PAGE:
The significance of this program is to communicate advances in genomic science to the global community; to identify and fill the knowledge gap in genetics and genomics and their related technologies, in developing nations; and to promote genomic research and medicine, through international cooperation and collaboration.

Goals

The program is designed and will strive to accomplish the following goals:

  • Encourage and strengthen cooperation and collaboration in genetic and genomic research and medicine, among nations in the Global North and South.
  • Expand the knowledge base in genetics and genomics, among researchers and young health-professionals, in developing nations.
  • Bridge the knowledge gap in genetics and genomics, in developing nations, through efficient and effective knowledge transfer, so as to reduce the time lag for inclusion of genetics and genomics in research and clinical practice.
  • Integrate accurate genetic and genomic information, and its related technologies in clinical practice, for the diagnosis, treatment and management of diseases, through the sharing of information across platforms.
  • Introduce the concept of newborn screening in developing nations for the early detection of genetic disorders.
  • Introduce the concept of personalized/precision medicine in developing nations for the treatment of diseases.
  • Provide an understanding to developing nations of the ethical, legal and social implications (ELSI) of genetic information.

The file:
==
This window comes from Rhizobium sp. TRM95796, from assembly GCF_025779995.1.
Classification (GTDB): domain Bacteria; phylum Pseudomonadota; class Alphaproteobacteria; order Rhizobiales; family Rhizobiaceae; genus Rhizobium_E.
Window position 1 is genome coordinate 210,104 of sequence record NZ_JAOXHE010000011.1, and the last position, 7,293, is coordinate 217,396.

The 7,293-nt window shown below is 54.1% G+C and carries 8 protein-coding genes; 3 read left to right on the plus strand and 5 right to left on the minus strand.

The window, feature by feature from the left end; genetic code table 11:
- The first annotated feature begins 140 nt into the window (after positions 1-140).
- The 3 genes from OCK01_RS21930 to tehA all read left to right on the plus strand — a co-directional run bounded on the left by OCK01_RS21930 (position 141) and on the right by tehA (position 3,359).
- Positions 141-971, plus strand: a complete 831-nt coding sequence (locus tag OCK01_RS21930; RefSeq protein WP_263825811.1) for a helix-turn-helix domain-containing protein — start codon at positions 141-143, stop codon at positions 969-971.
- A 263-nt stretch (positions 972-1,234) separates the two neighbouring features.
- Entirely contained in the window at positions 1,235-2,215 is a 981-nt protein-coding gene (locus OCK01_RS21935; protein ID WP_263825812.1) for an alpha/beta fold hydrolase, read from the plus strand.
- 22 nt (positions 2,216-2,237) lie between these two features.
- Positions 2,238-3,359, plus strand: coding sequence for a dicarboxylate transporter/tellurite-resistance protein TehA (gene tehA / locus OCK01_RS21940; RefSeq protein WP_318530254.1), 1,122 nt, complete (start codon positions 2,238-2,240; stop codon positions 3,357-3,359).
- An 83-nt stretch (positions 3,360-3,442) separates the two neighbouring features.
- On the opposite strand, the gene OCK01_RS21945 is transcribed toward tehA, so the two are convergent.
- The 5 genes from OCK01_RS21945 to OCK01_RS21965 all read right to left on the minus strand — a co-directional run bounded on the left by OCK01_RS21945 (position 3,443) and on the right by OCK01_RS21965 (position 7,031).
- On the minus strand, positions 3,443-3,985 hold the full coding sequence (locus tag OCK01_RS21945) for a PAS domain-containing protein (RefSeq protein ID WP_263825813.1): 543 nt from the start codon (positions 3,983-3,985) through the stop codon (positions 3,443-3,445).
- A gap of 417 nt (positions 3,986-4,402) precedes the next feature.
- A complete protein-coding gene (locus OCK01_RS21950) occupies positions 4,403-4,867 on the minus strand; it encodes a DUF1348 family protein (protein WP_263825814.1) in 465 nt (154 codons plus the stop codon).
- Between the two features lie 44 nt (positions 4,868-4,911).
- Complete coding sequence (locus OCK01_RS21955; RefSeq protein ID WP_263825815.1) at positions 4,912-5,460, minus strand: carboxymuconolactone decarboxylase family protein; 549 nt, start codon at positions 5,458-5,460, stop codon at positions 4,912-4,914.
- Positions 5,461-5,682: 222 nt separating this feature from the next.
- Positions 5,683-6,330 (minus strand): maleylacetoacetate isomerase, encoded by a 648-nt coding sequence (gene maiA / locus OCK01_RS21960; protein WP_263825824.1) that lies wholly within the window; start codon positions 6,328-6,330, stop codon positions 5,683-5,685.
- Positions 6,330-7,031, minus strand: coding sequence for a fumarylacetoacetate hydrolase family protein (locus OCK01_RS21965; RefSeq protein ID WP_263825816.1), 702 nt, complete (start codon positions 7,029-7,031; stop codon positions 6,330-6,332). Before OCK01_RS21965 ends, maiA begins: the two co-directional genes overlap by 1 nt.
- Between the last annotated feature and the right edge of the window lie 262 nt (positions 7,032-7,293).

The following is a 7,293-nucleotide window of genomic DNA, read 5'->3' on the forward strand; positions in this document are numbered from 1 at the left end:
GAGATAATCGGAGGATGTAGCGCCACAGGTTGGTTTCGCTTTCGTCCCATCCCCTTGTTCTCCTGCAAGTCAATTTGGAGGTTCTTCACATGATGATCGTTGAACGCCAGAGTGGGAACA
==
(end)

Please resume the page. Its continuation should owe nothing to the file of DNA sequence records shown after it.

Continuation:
• Help developing nations build capacity in genomic research and medicine.
  • Strengthen the health care system in developing nations for the provision, delivery and management of safe genetic services (CLIA-like concepts).
  • Provide tools to researchers and professionals, to increase public and political awareness of the role of genetics and genomics, in healthcare.
  • Reduce health disparities and the burden of disease and disability, on people and the economies of developing nations.

The Curriculum

The curriculum will be in English and at the graduate school level (Masters degree and beyond) for healthcare professionals (Researchers, Physicians, Dentists, Nurses, Counselors, Graduate and Medical School trainees) from developing nations. It is constructed to meet the goals and will include the following:

  • Two weeks of general courses in genetics and genomics, for all attendees.
  • Followed by two weeks of a tailored training, based on the background and goals of the candidates, and the needs of their country, where identified.
  • Laboratory training in state-of-the-art laboratories such as GeneDx, Quest Diagnostics, Kennedy Krieger Institute, University of Maryland and Maryland Public Health Dept., in cytogenetics, molecular genetics, biochemical genetics, clinical bioinformatics and newborn screening.
  • In-depth training at world-renowned research facilities and hospitals, such as NIH, Johns Hopkins University Hospital, INOVA Hospital, Kennedy Krieger Institute, University of Maryland, Children's National Health System and MedStar Washington Hospital Center.
  • Introduction to technologies such as next-gen sequencing, exome sequencing, gene panels, MRIs, sonograms etc., for their role in research and prevention, diagnosis and treatment of genetic disease; data collection, analysis, interpretation and submission.
  • The role of genetic and genomic counseling, and support groups in managing inherited diseases.
  • Usefulness of telecommunications and long-distance learning modules, in research and medicine, in remote areas with limited facilities.
  • Lectures in ethical, legal and social implications of genomic information.
  • Introduction to precision medicine and the importance of newborn screening.